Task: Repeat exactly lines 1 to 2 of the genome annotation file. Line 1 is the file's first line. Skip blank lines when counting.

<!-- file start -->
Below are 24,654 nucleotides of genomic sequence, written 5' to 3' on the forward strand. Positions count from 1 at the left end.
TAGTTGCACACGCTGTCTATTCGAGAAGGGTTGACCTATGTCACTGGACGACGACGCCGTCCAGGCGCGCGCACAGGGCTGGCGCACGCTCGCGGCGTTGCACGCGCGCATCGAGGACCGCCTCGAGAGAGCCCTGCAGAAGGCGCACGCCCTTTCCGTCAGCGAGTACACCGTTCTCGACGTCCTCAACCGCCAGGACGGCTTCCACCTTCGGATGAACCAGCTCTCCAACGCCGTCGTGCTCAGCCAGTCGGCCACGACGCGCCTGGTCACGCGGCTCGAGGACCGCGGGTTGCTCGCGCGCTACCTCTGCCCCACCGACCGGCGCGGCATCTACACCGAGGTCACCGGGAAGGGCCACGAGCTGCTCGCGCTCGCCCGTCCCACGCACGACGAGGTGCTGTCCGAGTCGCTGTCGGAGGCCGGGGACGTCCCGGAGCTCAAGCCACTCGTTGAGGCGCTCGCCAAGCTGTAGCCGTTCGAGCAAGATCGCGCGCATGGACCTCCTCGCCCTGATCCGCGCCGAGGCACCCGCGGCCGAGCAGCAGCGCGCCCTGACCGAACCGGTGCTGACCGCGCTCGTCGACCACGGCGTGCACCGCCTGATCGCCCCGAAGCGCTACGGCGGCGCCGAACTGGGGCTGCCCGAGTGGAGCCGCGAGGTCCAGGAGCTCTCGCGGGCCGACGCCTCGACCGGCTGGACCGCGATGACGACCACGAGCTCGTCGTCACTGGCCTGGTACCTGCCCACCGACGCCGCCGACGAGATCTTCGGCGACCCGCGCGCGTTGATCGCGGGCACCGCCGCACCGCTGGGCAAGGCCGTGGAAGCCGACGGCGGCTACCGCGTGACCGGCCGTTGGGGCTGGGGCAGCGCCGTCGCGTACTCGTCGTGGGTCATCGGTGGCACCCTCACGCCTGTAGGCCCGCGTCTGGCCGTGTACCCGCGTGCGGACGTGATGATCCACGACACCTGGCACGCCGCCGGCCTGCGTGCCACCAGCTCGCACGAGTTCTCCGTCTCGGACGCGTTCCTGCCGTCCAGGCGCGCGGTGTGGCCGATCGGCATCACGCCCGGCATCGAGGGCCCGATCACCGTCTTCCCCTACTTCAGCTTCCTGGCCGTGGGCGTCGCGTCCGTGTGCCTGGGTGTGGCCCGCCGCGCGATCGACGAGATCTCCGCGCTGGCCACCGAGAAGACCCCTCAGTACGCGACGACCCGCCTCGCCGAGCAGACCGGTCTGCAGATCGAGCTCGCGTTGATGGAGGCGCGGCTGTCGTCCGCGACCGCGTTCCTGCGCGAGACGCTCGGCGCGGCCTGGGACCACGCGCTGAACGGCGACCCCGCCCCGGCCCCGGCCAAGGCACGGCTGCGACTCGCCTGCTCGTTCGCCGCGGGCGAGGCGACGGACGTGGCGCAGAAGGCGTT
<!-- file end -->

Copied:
Below are 24,654 nucleotides of genomic sequence, written 5' to 3' on the forward strand. Positions count from 1 at the left end.
TAGTTGCACACGCTGTCTATTCGAGAAGGGTTGACCTATGTCACTGGACGACGACGCCGTCCAGGCGCGCGCACAGGGCTGGCGCACGCTCGCGGCGTTGCACGCGCGCATCGAGGACCGCCTCGAGAGAGCCCTGCAGAAGGCGCACGCCCTTTCCGTCAGCGAGTACACCGTTCTCGACGTCCTCAACCGCCAGGACGGCTTCCACCTTCGGATGAACCAGCTCTCCAACGCCGTCGTGCTCAGCCAGTCGGCCACGACGCGCCTGGTCACGCGGCTCGAGGACCGCGGGTTGCTCGCGCGCTACCTCTGCCCCACCGACCGGCGCGGCATCTACACCGAGGTCACCGGGAAGGGCCACGAGCTGCTCGCGCTCGCCCGTCCCACGCACGACGAGGTGCTGTCCGAGTCGCTGTCGGAGGCCGGGGACGTCCCGGAGCTCAAGCCACTCGTTGAGGCGCTCGCCAAGCTGTAGCCGTTCGAGCAAGATCGCGCGCATGGACCTCCTCGCCCTGATCCGCGCCGAGGCACCCGCGGCCGAGCAGCAGCGCGCCCTGACCGAACCGGTGCTGACCGCGCTCGTCGACCACGGCGTGCACCGCCTGATCGCCCCGAAGCGCTACGGCGGCGCCGAACTGGGGCTGCCCGAGTGGAGCCGCGAGGTCCAGGAGCTCTCGCGGGCCGACGCCTCGACCGGCTGGACCGCGATGACGACCACGAGCTCGTCGTCACTGGCCTGGTACCTGCCCACCGACGCCGCCGACGAGATCTTCGGCGACCCGCGCGCGTTGATCGCGGGCACCGCCGCACCGCTGGGCAAGGCCGTGGAAGCCGACGGCGGCTACCGCGTGACCGGCCGTTGGGGCTGGGGCAGCGCCGTCGCGTACTCGTCGTGGGTCATCGGTGGCACCCTCACGCCTGTAGGCCCGCGTCTGGCCGTGTACCCGCGTGCGGACGTGATGATCCACGACACCTGGCACGCCGCCGGCCTGCGTGCCACCAGCTCGCACGAGTTCTCCGTCTCGGACGCGTTCCTGCCGTCCAGGCGCGCGGTGTGGCCGATCGGCATCACGCCCGGCATCGAGGGCCCGATCACCGTCTTCCCCTACTTCAGCTTCCTGGCCGTGGGCGTCGCGTCCGTGTGCCTGGGTGTGGCCCGCCGCGCGATCGACGAGATCTCCGCGCTGGCCACCGAGAAGACCCCTCAGTACGCGACGACCCGCCTCGCCGAGCAGACCGGTCTGCAGATCGAGCTCGCGTTGATGGAGGCGCGGCTGTCGTCCGCGACCGCGTTCCTGCGCGAGACGCTCGGCGCGGCCTGGGACCACGCGCTGAACGGCGACCCCGCCCCGGCCCCGGCCAAGGCACGGCTGCGACTCGCCTGCTCGTTCGCCGCGGGCGAGGCGACGGACGTGGCGCAGAAGGCGTT